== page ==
lastLogonTimestamp in Active Directory - Closed

Jan 18, 2012 at 1:11 PM

The user attribute lastLogonTimestamp is defined in AD as an Interval.  The value is only set once a user has logged on for the first time.  Until that point, when the value is not set, LinqToLdap returns 0 [zero].  If I use your

.DateTimeFormat(null);

when it's not set, LinqToLdap returns "01/01/0001 00:00:00".  Is this by design?

Likewise, the attribute logonCount (also on user) is defined as Integer.  It's also only set once a user has logged on, in this case, to the particular domain controller, since the value is not replicated.  LinqToLdap also returns zero when the value is not set in the directory.

Also, Generalized Times (2.5.5.11 - 24) are handled the same way, when they're not set.

I'm split between the simplicity of not having these as Nullable<T> versus the correctness of having them nullable.  If you'd considered and rejected the idea of nullability for Large Integers/Intervals, Integers, etc., I'd be interested to know your thoughts.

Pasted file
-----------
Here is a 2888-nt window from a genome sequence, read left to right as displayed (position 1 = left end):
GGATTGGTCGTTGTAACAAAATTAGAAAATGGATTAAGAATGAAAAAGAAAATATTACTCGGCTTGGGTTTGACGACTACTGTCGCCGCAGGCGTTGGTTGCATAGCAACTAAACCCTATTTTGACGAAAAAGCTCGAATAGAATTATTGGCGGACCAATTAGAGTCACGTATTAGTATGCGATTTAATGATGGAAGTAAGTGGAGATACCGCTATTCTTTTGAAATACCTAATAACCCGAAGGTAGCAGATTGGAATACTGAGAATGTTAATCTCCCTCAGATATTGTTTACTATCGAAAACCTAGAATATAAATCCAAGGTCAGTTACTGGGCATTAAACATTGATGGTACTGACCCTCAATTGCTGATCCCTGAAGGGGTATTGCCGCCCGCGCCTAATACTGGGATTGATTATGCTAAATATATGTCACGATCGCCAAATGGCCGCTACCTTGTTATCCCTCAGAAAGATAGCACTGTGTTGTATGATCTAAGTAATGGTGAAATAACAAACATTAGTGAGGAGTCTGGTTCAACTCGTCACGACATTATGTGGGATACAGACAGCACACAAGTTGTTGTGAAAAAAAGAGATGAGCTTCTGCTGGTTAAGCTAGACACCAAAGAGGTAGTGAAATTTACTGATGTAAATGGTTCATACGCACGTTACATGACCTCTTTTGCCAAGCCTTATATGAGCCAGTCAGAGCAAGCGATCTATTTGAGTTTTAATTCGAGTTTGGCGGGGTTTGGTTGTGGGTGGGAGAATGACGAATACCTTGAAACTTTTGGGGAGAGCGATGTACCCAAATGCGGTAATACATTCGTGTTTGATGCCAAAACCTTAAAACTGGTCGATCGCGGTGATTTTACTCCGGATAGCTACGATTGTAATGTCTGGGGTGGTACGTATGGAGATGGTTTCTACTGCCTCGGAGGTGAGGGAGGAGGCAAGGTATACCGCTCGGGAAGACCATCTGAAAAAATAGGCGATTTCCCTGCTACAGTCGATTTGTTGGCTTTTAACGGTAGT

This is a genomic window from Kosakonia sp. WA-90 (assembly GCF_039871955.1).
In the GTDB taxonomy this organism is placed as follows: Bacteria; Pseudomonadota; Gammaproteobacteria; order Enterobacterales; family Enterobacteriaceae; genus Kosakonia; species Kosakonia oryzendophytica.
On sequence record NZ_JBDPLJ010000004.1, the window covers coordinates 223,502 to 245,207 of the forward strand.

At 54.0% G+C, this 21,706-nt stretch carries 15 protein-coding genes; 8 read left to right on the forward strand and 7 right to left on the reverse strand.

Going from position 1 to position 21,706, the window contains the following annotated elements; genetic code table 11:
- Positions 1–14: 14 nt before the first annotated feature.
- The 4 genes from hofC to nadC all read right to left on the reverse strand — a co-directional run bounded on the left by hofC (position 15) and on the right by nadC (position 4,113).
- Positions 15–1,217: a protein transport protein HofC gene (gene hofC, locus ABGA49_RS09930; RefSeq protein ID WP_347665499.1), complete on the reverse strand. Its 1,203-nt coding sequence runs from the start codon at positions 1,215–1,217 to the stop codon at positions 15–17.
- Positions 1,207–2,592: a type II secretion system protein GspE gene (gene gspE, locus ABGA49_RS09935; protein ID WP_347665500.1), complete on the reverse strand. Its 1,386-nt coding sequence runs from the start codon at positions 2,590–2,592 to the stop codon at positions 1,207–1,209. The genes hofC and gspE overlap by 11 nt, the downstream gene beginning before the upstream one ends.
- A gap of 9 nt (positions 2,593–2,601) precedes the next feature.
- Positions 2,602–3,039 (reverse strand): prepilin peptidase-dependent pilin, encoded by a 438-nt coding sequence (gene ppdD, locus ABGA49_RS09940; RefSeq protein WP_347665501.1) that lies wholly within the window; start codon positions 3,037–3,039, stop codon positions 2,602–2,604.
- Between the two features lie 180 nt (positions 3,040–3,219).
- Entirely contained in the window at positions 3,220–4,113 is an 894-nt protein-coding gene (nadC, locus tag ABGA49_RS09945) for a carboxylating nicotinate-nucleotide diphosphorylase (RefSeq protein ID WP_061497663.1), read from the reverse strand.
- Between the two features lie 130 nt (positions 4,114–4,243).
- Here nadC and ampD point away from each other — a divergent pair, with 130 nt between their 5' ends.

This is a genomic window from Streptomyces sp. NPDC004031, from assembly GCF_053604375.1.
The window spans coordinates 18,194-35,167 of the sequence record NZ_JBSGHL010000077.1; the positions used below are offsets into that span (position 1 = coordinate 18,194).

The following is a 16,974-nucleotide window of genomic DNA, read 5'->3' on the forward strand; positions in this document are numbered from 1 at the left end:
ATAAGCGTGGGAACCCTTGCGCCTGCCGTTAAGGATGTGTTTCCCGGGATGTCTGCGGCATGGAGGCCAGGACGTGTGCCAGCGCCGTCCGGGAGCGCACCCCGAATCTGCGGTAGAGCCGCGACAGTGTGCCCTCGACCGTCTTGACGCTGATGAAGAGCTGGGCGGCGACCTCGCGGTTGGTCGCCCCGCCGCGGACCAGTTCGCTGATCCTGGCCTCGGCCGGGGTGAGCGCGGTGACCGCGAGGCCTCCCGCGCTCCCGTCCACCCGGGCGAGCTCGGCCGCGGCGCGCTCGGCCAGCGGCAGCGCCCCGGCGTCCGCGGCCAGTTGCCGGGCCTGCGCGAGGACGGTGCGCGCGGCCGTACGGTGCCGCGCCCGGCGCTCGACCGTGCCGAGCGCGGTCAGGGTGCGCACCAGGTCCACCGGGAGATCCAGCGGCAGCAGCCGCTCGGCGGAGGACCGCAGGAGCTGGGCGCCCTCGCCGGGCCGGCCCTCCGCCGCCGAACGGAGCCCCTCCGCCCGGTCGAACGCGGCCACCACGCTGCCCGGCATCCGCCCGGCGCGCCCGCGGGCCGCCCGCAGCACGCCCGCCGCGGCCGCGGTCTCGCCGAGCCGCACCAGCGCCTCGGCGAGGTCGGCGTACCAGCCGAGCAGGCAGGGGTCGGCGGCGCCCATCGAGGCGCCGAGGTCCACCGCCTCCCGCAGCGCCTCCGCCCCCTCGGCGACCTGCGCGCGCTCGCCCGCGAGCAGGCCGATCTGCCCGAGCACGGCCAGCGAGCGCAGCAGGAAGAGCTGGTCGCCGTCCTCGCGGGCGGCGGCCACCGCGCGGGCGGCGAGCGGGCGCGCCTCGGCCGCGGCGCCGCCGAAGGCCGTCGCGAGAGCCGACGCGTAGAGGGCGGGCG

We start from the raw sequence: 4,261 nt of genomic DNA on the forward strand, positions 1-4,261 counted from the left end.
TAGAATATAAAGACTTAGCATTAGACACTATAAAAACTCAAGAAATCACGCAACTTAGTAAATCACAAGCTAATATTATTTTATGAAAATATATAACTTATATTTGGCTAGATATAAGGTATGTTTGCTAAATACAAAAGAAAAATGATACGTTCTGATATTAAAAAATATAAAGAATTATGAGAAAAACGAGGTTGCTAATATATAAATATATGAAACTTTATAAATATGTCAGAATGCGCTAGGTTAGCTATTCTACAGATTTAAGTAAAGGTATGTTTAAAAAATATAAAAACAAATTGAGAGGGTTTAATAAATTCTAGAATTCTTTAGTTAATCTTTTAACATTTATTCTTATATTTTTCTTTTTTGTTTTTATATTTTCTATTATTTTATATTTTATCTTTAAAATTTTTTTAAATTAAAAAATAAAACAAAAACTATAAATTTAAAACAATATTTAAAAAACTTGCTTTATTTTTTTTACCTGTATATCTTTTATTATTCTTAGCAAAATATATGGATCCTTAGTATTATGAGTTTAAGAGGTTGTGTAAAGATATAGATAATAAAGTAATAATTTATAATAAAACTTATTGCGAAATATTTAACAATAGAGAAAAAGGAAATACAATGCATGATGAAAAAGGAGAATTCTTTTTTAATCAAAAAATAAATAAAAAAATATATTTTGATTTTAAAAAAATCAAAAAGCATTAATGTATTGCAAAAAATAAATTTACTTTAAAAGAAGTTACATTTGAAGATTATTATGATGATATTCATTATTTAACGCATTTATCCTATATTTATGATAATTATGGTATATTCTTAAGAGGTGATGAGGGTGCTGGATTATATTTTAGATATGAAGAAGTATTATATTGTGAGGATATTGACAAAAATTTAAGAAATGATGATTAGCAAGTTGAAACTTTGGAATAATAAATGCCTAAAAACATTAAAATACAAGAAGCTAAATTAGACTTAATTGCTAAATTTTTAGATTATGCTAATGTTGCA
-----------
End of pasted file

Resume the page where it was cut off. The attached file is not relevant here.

Coordinator
Jan 20, 2012 at 4:03 AM

Yes, it is by design.  If you don't use a nullable type then the property will be the .Net default value.  However, after your post on accountExpires, I began thinking about supporting mapping values from the directory to other .Net valid values.  For instance, mapping accountExpires as a nullable DateTime and mapping 9223372036854775807 to be treated as null from the directory and likewise, null from .Net will be converted to 9223372036854775807 when sending it back to the directory.

I'm still ironing out how the API will look and behave.

Jan 28, 2012 at 5:51 AM

I've done a lot of playing with attribute mappings for the two posts in my LinqToLdap series, Mapping directory syntaxes to .NET types and Creating a directory objects assembly for LinqToLdap and I've decided that different attributes require different treatment: I'll generally use Nullable<T> when they can be <not set> in the directory (and not when they can't).